Smart Development Banks
Time：4:00pm - 5:30pm, June 4, 2019
Venue：Room 359S, Overseas Exchange Center, Peking University
(Professor of Economics and Pictet Chair in Finance and Development, Graduate Institute of International and Development Studies)
The conventional paradigm about development banks is that these institutions exist to target well-identified market failures. However, market failures are not directly observable and can only be ascertained with a suitable learning process. Hence, the question is how do the policymakers know what activities should be promoted, how do they learn about the obstacles to the creation of new activities? Rather than assuming that the government has arrived at the right list of market failures and uses development banks to close some well-identified market gaps, we suggest that development banks can be in charge of identifying these market failures through their loan-screening and lending activities to guide their operations and provide critical inputs for the design of productive development policies. In fact, they can also identify government failures that stand in the way of development and call for needed public inputs. This intelligence role of development banks is similar to the role that modern theories of financial intermediation assign to banks as institutions with a comparative advantage in producing and processing information. However, while private banks focus on information on private returns, development banks would potentially produce and organize information about social returns.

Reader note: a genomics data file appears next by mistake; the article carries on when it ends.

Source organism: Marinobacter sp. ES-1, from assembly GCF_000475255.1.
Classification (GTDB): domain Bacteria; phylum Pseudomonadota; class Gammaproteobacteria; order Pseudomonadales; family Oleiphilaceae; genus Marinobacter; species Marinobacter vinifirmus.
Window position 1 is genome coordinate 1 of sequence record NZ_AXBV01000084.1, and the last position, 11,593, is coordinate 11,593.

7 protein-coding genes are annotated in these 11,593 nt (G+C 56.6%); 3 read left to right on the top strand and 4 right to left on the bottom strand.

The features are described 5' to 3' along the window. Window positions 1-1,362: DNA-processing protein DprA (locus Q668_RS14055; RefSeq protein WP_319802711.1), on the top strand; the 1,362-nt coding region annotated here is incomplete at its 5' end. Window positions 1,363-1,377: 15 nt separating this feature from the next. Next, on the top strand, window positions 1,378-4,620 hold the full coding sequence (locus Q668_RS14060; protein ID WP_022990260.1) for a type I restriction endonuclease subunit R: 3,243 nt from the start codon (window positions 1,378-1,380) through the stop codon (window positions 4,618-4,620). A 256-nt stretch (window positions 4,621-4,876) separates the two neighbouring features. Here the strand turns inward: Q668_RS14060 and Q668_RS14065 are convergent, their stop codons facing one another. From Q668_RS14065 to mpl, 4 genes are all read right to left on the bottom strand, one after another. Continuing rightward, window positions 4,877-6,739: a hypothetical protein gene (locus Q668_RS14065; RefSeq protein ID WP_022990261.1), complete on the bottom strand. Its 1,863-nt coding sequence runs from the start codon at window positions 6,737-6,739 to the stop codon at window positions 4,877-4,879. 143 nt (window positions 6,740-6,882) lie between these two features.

Ugo Panizza is Professor of Economics and Pictet Chair in Finance and Development at the Graduate Institute of International and Development Studies. He is also the Director of the Institute’s Centre for Finance and Development and Editor in Chief of International Development Policy. He is the Director of the International Centre for Monetary and Banking Studies (ICMB), Vice President and Fellow of CEPR, and Fellow of the Fondazione Einaudi. Before joining the Graduate Institute, he was Chief of the Debt and Finance Analysis Unit at the United Nations Conference on Trade and Development (UNCTAD) and a Senior Economist at the Inter-American Development Bank. He also worked at the World Bank and taught at the American University of Beirut and the University of Torino. Ugo holds an undergraduate degree from the University of Torino and a Ph. D. in Economics from the Johns Hopkins University (Baltimore).